Reviews & Comments
Chicago, ILAt your own risk
Lived here for five years, right downtown for three, and two at the end of the Brown train line, a close suburb known as Ravenswood, commuting in to the city for work. Like they say, Chicago is a quilt of neighborhoods, and outside of the Loop (downtown), few buildings are above 3 stories. So there are many Chicagos, but the differences have blended. Basically, you have the north (white, hispanic, Asian) and the South (a black war zone, with a few heavily guarded enclaves like U of Chicago and some older white blue collar neighborhoods full of cops.)
There is undeniably a lot of good in Chicago, if you can afford to enjoy it. But the place grinds you down; the pace, the costs, the crime, the corruption, the intensity, the grunge, and THE WEATHER. I was a professor at a very famous museum and art school downtown, and my time in Chicago was spent very much in the thick of things. Moving there I sensed that I had about five years tolerance to it all, so made the most out of it, and sure enough, moved away almost 5 years to the day, exhausted and pretty fed up with the place.
The reputation for corruption there is NO JOKE. This has effects in every aspect of life. The fact that half the city is a war zone more dangerous than Baghdad or Mogadishu, even if you never experience it first hand, has effects. And you can live in the north parts of the city and never hear a gunshot, never get mugged, or worse. It can seem pleasant and peaceful. But the place is still run by crooks, is inconceivably violent, and is still a disaster. The latest mayor is the worst yet, but those that proceeded her were hardly much better. The schools? The teacher's union? Unbelievable.
So of course the food is fantastic, the cultural institutions are second only to NYC and superior in some cases, the lake is nice, the 8 weeks of summer pleasant. I like cold and snow, so the winters didn't do me in like I watched them do to most others, but still, by April you are worn out. I've only watched all the BLM Antifa stupidity there this last year on TV, and its hardly isolated or even worst in Chicago, but there are a lot of people ginning up a race war, and the situation in Chicago is a powder keg. So-called "white" folk are getting assaulted every day just for their presumed skin color; I was more than once stalked and nearly mugged, but for my awareness and taking steps (ducking into stores, jumping off trains last second and sprinting out of stations, etc.) Woke-tardation and Trump Derangement ARE the politics there; communists, blue-haired tattooed feminists, and pride-full gays run every cultural institution, and angry black women and lesbians the politics, so expect to just live among people who are completely out of touch with reality and basic sanity.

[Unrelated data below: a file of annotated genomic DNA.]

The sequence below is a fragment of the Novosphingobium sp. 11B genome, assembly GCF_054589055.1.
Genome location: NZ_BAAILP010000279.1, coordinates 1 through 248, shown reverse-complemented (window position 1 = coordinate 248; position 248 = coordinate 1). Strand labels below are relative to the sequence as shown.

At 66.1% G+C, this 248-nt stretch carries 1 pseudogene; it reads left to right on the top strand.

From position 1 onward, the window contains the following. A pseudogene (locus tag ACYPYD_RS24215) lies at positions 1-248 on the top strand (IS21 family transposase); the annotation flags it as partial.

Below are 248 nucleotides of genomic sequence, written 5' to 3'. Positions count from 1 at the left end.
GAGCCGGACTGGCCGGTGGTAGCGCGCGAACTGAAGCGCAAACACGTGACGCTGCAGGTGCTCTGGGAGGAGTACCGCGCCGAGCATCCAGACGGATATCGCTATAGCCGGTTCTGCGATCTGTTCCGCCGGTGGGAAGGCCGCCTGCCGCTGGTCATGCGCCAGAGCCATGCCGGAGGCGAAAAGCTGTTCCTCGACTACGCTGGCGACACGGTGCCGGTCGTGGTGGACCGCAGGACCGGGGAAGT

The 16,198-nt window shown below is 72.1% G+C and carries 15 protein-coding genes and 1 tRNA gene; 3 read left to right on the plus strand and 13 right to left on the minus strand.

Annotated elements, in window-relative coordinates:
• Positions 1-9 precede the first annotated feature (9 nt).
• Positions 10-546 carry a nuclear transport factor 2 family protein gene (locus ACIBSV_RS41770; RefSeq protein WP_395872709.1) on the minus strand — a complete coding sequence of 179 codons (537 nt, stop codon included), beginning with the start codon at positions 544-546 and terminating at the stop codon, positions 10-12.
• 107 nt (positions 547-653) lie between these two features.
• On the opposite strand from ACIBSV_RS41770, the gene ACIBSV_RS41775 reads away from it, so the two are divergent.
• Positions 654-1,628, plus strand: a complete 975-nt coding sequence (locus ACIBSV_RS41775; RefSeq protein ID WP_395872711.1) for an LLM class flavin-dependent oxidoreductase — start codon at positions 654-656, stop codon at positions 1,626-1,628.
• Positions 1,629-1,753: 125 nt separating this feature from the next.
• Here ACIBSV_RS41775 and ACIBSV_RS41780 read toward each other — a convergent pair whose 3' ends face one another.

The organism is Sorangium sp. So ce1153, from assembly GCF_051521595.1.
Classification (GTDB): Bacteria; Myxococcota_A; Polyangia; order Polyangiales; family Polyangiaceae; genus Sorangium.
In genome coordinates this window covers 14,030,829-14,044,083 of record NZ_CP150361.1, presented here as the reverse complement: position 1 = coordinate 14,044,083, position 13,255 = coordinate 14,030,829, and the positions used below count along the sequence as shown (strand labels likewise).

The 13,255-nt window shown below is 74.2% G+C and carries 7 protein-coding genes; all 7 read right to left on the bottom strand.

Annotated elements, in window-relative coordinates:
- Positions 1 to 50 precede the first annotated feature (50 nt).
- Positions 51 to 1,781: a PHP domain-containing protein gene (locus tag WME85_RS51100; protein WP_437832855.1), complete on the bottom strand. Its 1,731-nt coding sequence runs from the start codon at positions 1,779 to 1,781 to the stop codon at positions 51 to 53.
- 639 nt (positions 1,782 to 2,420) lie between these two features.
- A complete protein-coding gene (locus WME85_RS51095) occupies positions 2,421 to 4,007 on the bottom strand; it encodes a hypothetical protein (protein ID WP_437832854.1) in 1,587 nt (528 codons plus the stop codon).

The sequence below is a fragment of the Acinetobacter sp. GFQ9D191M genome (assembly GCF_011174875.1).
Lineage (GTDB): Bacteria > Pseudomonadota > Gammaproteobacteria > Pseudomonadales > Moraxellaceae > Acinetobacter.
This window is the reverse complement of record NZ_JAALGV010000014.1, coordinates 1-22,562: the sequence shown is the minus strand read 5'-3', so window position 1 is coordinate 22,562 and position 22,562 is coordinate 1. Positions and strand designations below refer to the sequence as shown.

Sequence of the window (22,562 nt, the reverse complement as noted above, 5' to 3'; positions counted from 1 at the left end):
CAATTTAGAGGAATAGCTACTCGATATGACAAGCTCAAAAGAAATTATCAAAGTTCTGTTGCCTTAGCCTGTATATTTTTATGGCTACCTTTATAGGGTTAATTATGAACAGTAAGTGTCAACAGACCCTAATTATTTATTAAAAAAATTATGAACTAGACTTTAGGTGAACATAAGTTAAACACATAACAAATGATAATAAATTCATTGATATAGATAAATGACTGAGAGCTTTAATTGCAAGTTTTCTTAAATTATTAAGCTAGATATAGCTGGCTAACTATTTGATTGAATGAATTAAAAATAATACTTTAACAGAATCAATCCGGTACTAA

Chicago is Chicago. It sprawls forever on a neverending pancake plain, so don't expect to hike or anything. The city is resented by everyone else in the state. Still in my top three cities to visit, to visit the museums, see a show, eat great food, drink in dive bars. I'd warn anyone to never live there.
Dallas, TXNeither here nor there
I lived here for about 5 years, but my family was from the area and I visited north Texas a lot as a kid. There are maybe as many Dallas' as there are residents, and it changes everyday.
If you want nature, hiking, wildlife, that kind of thing, forget it. Dallas not only sprawls for seemingly hundreds of miles in all directions, it sits in a featureless flat nowhere devoid of any discernible geographic and natural markers. The winters are generally pleasant. There is about a week of spring in early March, then you face six months of often excruciating heat and humidity. It is intolerable, so everyone learns to stay inside. A few years ago temps broke 100 for something like 50 straight days, and that didn't even break the record. I was there. It was hell. Then there are the tornadoes and floods...
Dallas is just all about Dallas. I work in the arts, which is what took me there. There is money, so there is patronage. Until recently the rich still went elsewhere to spend their money, but this keeps shifting. Money means good restaurants, good museums, good shopping, many young people, jobs, and action action action. There are bad parts of town, but you learn where they are and steer clear. You're not likely to hear many Texan accents - even people raised in Dallas assume general flat American dialects. It never felt like the "real" Texas I knew growing up visiting smaller town relatives not that far away. Dallas is a generic sprawling, successful American city. It's neither good nor bad, here or there. The politics skew further and further left, and that is the same dumb song and dance everywhere now. You can find affordable housing, especially the further away from downtown you're willing to go. Be prepared to spend a lot of time in your car. It seems like the freeways go forever, and are always crammed. There are a ton of immigrants from everywhere, which means (among other things) great ethnic restaurants of every description.